Can They Stand It?
November 14, 1870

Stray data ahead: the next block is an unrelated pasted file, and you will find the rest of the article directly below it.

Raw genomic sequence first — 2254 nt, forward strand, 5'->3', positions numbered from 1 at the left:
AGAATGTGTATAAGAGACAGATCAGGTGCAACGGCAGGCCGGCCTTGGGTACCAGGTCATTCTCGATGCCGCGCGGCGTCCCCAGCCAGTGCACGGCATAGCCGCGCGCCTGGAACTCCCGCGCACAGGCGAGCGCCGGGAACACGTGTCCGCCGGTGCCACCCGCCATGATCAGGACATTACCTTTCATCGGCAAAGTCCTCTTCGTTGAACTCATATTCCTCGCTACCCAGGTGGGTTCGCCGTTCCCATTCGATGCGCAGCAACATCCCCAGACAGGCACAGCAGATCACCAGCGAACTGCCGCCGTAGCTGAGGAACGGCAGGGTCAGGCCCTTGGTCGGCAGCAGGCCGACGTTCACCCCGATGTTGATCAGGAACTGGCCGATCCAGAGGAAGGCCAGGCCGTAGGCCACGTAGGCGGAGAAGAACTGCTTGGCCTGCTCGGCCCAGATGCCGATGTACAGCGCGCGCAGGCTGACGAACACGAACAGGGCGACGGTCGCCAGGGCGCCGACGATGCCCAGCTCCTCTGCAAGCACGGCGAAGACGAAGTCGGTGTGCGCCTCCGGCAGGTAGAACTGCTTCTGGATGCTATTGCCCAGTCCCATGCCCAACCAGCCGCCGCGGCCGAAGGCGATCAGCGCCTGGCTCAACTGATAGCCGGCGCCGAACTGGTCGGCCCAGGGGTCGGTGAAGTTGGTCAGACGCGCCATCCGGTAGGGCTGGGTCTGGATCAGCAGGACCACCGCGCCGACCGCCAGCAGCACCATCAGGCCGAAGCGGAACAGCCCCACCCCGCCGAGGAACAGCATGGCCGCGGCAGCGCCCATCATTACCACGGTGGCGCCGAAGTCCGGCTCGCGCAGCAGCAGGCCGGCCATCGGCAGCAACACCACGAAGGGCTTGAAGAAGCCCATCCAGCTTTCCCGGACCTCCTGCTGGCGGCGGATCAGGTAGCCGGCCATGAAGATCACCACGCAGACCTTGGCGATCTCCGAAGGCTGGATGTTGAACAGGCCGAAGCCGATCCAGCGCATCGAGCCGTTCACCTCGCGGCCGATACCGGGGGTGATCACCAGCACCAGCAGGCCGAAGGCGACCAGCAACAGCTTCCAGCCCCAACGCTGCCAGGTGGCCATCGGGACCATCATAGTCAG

After the failing of the carpet-baggers from the North in the recent elections, white southerners have issued out a warning of sorts - do not try and come down to the south and take a single thing that belongs to them.